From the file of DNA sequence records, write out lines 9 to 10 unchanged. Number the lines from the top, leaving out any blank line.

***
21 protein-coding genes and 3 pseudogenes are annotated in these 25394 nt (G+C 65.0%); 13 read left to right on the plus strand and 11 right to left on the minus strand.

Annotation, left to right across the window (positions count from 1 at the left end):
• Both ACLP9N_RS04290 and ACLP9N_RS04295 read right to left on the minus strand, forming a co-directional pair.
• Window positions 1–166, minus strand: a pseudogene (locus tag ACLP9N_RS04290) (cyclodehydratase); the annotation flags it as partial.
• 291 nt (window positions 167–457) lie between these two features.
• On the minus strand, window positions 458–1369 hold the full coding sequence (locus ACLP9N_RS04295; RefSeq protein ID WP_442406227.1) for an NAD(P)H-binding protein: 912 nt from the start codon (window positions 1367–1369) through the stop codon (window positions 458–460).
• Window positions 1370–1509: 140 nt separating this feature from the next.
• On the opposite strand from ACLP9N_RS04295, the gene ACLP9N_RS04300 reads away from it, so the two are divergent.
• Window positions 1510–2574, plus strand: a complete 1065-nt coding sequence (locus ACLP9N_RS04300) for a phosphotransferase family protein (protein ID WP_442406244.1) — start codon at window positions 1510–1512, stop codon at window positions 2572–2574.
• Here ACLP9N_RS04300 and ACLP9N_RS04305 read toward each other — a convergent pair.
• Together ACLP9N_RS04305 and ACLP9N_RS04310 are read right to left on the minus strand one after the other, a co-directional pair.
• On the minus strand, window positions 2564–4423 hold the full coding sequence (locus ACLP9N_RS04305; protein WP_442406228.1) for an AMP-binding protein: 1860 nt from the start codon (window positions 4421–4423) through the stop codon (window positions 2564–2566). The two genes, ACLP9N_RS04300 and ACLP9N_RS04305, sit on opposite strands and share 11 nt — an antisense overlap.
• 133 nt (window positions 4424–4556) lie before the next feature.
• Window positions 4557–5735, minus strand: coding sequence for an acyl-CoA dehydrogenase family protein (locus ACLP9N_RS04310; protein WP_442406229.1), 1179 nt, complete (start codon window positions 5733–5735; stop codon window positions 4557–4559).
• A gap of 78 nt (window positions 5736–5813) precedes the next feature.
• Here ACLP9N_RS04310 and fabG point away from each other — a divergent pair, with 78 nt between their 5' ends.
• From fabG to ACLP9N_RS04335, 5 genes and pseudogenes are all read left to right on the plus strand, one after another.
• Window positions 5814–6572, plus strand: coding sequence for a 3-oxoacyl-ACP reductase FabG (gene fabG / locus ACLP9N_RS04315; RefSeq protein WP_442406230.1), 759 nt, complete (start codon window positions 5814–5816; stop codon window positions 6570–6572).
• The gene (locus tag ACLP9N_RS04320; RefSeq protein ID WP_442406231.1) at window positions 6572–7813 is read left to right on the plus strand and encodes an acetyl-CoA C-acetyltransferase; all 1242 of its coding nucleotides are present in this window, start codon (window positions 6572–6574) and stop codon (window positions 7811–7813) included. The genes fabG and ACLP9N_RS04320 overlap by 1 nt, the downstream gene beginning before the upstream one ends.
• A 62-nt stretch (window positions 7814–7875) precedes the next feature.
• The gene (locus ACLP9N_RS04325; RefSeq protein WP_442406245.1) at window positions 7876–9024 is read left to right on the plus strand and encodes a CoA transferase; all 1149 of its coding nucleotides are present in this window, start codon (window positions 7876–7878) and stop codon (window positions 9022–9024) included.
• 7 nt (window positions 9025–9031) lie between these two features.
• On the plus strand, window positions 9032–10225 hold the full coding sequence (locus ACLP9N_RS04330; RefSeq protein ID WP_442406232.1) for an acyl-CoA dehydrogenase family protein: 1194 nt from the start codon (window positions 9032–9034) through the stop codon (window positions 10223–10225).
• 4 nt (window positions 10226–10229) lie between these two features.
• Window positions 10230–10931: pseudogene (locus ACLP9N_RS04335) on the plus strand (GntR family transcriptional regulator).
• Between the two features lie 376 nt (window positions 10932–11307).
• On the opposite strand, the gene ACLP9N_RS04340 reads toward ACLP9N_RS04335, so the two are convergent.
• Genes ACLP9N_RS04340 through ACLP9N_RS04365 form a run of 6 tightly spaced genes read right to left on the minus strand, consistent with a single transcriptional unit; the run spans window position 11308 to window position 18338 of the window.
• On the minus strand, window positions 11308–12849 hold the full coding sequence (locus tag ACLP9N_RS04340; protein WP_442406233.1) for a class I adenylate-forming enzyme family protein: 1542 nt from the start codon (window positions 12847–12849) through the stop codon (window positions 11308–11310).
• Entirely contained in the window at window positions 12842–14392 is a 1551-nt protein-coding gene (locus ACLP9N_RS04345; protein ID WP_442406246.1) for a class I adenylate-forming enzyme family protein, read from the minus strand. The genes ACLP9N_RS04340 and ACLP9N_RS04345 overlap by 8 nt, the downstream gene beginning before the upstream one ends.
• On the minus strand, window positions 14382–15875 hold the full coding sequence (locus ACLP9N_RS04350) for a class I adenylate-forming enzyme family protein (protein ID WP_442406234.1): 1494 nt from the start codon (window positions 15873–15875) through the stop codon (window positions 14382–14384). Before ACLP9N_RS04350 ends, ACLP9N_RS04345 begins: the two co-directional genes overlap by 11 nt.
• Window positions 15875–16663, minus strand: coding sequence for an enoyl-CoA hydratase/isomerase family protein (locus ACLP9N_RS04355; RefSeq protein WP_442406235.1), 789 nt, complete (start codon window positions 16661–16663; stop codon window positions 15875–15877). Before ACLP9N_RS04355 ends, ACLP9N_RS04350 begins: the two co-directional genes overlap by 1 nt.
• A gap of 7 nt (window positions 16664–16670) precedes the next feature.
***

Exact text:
• Window positions 1510–2574, plus strand: a complete 1065-nt coding sequence (locus ACLP9N_RS04300) for a phosphotransferase family protein (protein ID WP_442406244.1) — start codon at window positions 1510–1512, stop codon at window positions 2572–2574.
• Here ACLP9N_RS04300 and ACLP9N_RS04305 read toward each other — a convergent pair.